• He was a talented loser who blew his own brains out rather than raise his kid.

    What an Icon!

  • HW Saxton Jr.

    “Rock Stars”.Feh.Yeah,they sure do make great icons.Marginally talented,suicidal
    dope fiend.Crappy excuse for an icon,yes

  • Robby, and who caused him to be a drug addict? Surely that is self-afflicted malady? The man blew his head off with a shotgun, he didn’t OD.

    A father that kills himself and leaves his kid with Ms Love? Yeah great icon…

  • sarah

    … yet the shotgun had no fingerprints, and all that other reported stuff. yes, so much hostility about ‘a supposed icon selfishly blowing his brains out’ …it’s widely believed that he killed himself but who really knows for sure? he was also in rehab, trying to better himself for his daughter. no one will know all the details or what could have been. kurt and nirvana meant different things to a myriad of fans. they were just the beatles for my generation. kurt died when i was 12, shortly after i became a fan. his death touched me in a way i could never explain. that doesn’t mean i hold him up on a pedestal as an idol to mourn over or emulate. i don’t even know what it means. it’s just unexplainable emotion.

    your comparisons are all your opinion. whereas i still enjoy nirvana’s music to this day, when prince kicks the bucket, i can’t wait to say “meh.”

    to each our own.

  • Stefanie

    I have a question for you…Is Elvis Presley an icon? He was a washed up “rock” star who succumbed to a drug overdose that left his daughter fatherless.
    Your message is offensive to Nirvana fans everywhere. Kurt Cobain wasn’t a macho-man, that’s true. I’m sure he’s not sorry for being an honest person and skipping out on that whole “we have big hair and tight pants” rock star attitude that seemed to sell so well in the early 90’s. That’s not what people loved him for. They loved him for his honesty and the way he was willing to share that with the world through his music.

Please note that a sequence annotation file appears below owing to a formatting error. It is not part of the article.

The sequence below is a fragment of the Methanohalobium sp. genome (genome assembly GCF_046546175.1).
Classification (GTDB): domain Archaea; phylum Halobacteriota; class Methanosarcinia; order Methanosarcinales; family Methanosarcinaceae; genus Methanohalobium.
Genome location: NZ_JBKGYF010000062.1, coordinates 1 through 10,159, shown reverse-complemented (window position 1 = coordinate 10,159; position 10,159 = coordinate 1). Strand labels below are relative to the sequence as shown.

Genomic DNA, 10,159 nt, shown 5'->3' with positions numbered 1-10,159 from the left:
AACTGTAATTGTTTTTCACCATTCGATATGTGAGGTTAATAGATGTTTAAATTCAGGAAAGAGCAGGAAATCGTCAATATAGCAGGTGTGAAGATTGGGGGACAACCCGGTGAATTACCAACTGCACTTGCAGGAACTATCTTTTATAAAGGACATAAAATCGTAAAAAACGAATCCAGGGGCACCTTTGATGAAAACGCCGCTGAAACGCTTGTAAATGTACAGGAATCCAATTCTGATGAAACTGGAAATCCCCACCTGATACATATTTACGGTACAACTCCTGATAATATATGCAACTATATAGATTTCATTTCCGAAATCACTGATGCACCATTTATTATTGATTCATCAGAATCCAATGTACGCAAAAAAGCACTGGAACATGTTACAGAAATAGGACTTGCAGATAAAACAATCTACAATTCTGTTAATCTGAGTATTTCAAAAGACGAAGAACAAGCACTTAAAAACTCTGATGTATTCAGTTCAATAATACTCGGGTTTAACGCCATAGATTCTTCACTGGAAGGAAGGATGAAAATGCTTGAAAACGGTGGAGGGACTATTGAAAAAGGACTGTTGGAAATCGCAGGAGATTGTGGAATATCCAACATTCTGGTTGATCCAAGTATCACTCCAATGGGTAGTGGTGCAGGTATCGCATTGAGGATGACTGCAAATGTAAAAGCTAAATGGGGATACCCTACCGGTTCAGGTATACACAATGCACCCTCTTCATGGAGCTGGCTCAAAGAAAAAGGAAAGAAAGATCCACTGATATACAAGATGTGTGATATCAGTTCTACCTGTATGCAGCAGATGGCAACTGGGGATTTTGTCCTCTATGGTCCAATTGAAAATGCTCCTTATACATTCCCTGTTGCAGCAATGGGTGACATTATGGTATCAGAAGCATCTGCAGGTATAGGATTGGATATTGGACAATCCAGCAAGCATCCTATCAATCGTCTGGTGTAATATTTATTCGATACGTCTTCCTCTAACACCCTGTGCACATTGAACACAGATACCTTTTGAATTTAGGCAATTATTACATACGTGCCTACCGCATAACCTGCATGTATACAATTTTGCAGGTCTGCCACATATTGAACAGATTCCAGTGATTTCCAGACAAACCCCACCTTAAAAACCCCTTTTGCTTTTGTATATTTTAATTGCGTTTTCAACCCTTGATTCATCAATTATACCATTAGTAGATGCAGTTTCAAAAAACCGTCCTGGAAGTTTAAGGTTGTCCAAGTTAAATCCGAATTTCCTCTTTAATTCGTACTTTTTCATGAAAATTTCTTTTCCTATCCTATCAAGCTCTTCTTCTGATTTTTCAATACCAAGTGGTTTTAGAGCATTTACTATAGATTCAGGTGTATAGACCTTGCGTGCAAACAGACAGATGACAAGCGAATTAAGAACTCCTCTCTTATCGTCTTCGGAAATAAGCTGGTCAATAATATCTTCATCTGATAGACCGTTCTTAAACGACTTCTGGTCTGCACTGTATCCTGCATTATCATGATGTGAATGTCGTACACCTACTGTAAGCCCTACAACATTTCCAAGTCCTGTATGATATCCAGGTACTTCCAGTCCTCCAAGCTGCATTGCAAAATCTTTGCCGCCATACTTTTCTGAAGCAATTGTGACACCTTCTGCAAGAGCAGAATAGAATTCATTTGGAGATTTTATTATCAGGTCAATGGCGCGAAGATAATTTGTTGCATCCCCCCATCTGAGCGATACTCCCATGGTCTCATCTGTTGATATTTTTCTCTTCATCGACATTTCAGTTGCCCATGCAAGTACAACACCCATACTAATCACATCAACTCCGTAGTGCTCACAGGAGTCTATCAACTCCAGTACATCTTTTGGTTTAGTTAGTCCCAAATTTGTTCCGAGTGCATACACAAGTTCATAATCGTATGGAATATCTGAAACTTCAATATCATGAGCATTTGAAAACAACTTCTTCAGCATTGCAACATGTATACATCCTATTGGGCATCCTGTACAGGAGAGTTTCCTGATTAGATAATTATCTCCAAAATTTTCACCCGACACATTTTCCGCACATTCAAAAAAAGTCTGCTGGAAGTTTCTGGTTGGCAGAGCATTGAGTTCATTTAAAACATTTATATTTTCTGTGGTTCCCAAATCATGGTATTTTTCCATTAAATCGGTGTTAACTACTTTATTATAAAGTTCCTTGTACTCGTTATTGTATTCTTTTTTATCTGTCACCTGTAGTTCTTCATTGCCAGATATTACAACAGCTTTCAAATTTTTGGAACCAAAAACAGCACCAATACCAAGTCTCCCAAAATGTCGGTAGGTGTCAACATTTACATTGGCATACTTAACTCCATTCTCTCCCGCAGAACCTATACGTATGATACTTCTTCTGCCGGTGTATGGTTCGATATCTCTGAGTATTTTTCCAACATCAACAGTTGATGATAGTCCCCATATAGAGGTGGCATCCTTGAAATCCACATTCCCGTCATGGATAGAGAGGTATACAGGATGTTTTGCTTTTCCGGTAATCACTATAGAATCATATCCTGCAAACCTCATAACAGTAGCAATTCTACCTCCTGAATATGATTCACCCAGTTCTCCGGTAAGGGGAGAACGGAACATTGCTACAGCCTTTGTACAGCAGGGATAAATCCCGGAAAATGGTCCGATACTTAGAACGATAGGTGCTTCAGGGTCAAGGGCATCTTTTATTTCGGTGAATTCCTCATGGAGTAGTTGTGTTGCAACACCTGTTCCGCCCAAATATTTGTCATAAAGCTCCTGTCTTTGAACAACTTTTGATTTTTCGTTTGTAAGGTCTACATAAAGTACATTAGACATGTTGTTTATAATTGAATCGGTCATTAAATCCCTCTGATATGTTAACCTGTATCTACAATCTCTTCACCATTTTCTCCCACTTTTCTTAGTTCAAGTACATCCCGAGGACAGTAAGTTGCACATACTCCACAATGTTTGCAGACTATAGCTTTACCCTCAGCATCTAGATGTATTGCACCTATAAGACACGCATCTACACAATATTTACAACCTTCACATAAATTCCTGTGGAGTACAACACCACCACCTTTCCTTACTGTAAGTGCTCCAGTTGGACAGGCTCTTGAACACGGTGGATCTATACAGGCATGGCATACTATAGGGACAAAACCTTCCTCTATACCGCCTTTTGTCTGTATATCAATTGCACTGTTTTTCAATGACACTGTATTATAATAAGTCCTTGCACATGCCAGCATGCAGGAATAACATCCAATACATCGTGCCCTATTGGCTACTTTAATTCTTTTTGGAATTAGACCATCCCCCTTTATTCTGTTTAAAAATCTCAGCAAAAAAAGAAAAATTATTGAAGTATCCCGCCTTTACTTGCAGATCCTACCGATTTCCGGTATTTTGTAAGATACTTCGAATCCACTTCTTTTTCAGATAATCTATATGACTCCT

“Yuck, people. This guy was weak and suffering and did not ever seem to get any joy from his success. He was one miserable downer.”
    ~Yeah your REAL mature. Making fun of a guy who battled depression his whole life and felt so desperate in his own skin that he actually had to end his life. He obviously didn’t WANT to do it. He lasted 27 years before he finally gave up. He was holding onto something, but in the end I guess his sadness just got the best of him. Anyway, I just find it sick the way your portray a mental disease as a weakness in someone, when it’s not something that you can help. Addiction is also a disease in case you didn’t know.
    Oh hell, what am I even talking for? I’m responding to a guy who would rather listen to Prince than Nirvana. There’s definetly no common ground here. Nirvana was too honest for your smooth and simple existance.

  • Stefanie has a reasonable point about Elvis Presley, but it’s not the same. For starters, Elvis gets more slack because he was, like, 100 times more artistically significant than Cobain. I’ll cut quite a bit of slack for the guy who recorded “Baby, Let’s Play House” and “Kentucky Rain.”